The Kiplings and India: A Collection of Writings from British India, 1870-1900

Estunt the Griff (Rudyard Kipling)


Argument: Showing how a man of England, hearing from certain
Easterlings of the glories of their land, sets sail to rule it.

And so unto the burgh of Graves came he
Where, nigh the staging, ready for the sea,
Oarless and sailless lay the galley's bulk,
Albeit smoke did issue from the hulk
And fell away, across the marshes dun,
Into the visage of the wan-white sun.
And seaward ran the river, cold and gray,
Bearing the brown-sailed Eastland boats away
'Twixt the low shore and shallow sandy spit;
Yet he, being sad, took little heed of it;
But straightly fled toward the misty beach,
And hailed in choked and swiftly spoken speech
A shallop, that for men's conveyance lay
Hard by the margin of that watery way.
Then many that were in like evil plight—
Sad folk, with drawn dumb lips and faces white,
That writhed themselves into a hopeless smile,
Crowded the shallop, making feint the while
Of merriment and pleasure at that tide,
Though oft upon the laughers' lips there died
The jest, and in its place there came a sigh,
So that men gat but little good thereby,
And shivering clad themselves about with furs.
Strange faces of the swarthy outlanders
Looked down upon the shallop as she threw
The sullen waters backward from her screw
And, running forward for some little space,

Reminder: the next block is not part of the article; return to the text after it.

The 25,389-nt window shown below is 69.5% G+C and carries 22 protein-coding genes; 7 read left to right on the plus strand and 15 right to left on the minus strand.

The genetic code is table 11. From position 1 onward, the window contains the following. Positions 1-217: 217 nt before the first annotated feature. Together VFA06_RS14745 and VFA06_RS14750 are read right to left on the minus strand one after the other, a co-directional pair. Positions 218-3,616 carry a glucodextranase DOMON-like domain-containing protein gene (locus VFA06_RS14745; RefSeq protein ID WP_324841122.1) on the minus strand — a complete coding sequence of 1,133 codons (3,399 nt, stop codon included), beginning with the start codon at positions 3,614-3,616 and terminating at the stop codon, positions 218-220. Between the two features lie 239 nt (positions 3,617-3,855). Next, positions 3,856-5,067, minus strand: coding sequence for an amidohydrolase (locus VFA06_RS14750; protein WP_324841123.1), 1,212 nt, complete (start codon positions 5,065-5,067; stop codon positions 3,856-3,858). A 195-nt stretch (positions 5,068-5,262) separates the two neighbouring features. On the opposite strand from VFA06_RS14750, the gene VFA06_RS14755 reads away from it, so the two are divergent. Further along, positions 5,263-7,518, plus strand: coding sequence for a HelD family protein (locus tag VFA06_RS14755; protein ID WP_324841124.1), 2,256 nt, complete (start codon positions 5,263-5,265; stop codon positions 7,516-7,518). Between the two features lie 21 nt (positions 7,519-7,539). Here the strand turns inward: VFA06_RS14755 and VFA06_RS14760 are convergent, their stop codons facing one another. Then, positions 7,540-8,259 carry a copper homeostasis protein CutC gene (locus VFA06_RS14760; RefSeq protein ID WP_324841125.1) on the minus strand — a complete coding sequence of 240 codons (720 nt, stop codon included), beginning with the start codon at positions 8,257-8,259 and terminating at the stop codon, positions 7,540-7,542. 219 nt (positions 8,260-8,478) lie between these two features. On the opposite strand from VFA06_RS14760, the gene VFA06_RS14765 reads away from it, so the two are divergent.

Stayed featly at the galley's mounting-place,
Where slowly these sad facéd landsmen went
Crab-wise and evil-mouthed with discontent,
Holding to sodden rope and rusty chain
And bulwark that was wetted with the rain:
For 'neath their feet the black bows rose and fell,
Nor might a man walk steadfastly or well
Who had not hand upon a rail or rope;
And Estunt turned him landward, and wanhope
Grew on his spirit as an evil mist,
Thinking of loving lips his lips had kiss'd
An hour since, and how those lips were sweet
An hour since, far off in Fenchurch Street.
Then, with a deep-drawn breath most like a sigh,
He watched the empty shallop shoreward hie;
Then turned him round the driving rain to face,
And saw men heave the anchor from its place
Whereat, when by the river mouth, the ship
Began, amid the waters' strife, to dip.
His soul was heaved between his jaws that day,
As to the East the good ship took her way.

This page has paths: